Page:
News and Articles About Veterans
As Veterans Small Business Week kicks off, Starbucks has announced plans to increase veteran hiring and use community stores to support service members.
Disabled veterans often find the return to civilian life difficult, especially when seeking jobs. Now, a university program thinks it has the key to their independence: turn them into entrepreneurs.
John Stonecipher, the entrepreneur who launched a helicopter flight school, was recognized at National Small Business Week.
The government's small-business agency announces a pledge to support approximately 2,000 additional businesses.
New programs help veterans harness their unique skills -- including determination, creative problem-solving and risk tolerance -- to overcome the challenges of starting a business.
Google+ will now feature a hub of information, including live college-level courses on business for military veterans and their families.
They want you: These franchises are embracing and supporting former military personnel in a big way.
Last Veteran's Day, the franchise industry announced a new program for returning soldiers. We catch up on its progress.
Leveraging the benefits of their training and specialized resources, military veterans are increasingly turning to entrepreneurship. Here's a look at their battle plans.
A Seattle couple makes the jump into franchising with iFly.
Steven Smith built his career around tea, including selling a company to Starbucks for $9 million. Now this serial entrepreneur is succeeding on his own terms.
Even before the nation added 200,000 new jobs in December, business owners were starting to feel more upbeat about 2012. Here's how to take advantage of that warm, fuzzy feeling.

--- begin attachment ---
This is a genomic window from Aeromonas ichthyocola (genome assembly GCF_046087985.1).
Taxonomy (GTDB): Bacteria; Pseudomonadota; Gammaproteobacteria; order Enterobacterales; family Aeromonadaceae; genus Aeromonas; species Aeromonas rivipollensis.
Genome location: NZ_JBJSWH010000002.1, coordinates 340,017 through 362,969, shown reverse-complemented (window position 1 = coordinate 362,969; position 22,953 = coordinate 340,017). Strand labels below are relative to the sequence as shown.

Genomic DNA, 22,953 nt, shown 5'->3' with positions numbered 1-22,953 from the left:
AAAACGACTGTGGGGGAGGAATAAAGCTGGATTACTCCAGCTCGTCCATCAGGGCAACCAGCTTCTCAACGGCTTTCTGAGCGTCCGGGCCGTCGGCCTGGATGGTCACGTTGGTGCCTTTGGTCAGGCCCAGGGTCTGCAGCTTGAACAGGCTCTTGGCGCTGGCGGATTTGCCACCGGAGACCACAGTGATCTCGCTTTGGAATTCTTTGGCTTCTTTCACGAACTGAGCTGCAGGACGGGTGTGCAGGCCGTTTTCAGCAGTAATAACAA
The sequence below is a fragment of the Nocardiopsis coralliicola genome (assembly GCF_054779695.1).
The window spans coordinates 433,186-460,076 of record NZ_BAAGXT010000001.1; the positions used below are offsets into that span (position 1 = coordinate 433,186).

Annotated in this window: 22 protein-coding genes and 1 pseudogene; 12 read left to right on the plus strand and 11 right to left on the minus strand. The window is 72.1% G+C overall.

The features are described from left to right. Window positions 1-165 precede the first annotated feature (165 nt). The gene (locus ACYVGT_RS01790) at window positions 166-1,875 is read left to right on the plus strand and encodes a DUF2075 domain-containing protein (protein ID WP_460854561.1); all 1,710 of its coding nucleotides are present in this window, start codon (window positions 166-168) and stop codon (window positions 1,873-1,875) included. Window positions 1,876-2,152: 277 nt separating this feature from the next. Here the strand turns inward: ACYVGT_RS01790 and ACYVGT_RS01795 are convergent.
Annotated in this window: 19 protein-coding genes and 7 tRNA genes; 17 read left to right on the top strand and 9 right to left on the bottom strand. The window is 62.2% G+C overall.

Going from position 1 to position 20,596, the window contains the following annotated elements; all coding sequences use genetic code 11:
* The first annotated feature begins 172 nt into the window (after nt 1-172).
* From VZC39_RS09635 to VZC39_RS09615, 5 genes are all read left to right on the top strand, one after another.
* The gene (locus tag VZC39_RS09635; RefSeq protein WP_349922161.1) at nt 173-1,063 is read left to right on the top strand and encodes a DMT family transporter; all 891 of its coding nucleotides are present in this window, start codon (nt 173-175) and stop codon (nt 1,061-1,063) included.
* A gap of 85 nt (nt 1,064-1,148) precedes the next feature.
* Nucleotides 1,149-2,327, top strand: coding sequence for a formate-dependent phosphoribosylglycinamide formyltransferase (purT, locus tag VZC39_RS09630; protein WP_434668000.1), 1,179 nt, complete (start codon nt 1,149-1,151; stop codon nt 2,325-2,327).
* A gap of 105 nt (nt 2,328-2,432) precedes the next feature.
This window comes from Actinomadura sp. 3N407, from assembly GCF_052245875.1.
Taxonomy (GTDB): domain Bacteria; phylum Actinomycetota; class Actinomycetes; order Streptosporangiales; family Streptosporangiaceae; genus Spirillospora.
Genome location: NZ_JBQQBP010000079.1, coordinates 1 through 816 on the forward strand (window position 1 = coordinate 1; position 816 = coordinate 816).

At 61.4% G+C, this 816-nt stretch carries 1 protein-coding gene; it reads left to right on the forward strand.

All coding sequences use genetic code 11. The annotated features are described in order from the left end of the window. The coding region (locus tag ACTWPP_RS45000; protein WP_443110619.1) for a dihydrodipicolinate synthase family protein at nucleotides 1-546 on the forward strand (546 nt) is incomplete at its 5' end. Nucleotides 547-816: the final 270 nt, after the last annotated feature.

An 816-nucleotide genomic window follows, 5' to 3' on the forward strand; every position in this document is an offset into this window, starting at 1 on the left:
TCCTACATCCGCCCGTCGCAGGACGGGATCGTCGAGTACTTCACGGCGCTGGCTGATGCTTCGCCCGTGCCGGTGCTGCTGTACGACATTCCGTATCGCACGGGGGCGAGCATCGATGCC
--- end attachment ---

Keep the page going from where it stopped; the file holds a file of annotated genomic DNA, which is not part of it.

J.J. O'Connor suffered a life-changing hockey injury at 16. Today, he's in the process of opening his fourth Sport Clips location -- and enjoying life as a business owner.
Former Army major turned entrepreneur describes why he thinks veteran-owned businesses are a worthwhile investment.
Eliminating a planned tax on government contractors is viewed as good news by business groups. But will it spur the hoped-for hiring?
For the men and women of the U.S. military, starting a business in this economy can be tricky. Here are the government programs that aim to help veterans strike out on their own.
Military talents can transfer well to guiding a team through the challenges of starting and running a small business.
The International Franchise Association plans a new campaign to offer returning soldiers new career paths in franchising.
A retired sailor sheds her sea legs and finds solid ground--and financial freedom--as owner of a franchise.
Veterans have myriad opportunities for franchise success--often at special rates. Here's a look at some of the best options.
Lonnie Helgerson has headed up Ident-A-Kid, Expetec and Computer Doctor, but he's also a veteran of the U.S. Army. Helgerson's latest company combines his knowledge of both worlds.
Of the 27 million small businesses in the U.S. a mere fraction of them can call themselves a Small Business Champion. Here's how they did it.
Entrepreneurial veterans get a boost from a new federal initiative that includes a focus on helping veterans seeking to start or grow a business.
Many veterans have made successful transitions from the service to business ownership. Here are a few options to consider.
Some veterans are discovering that the rigid life of the military can be the ideal preparation for the freedom of entrepreneurship.
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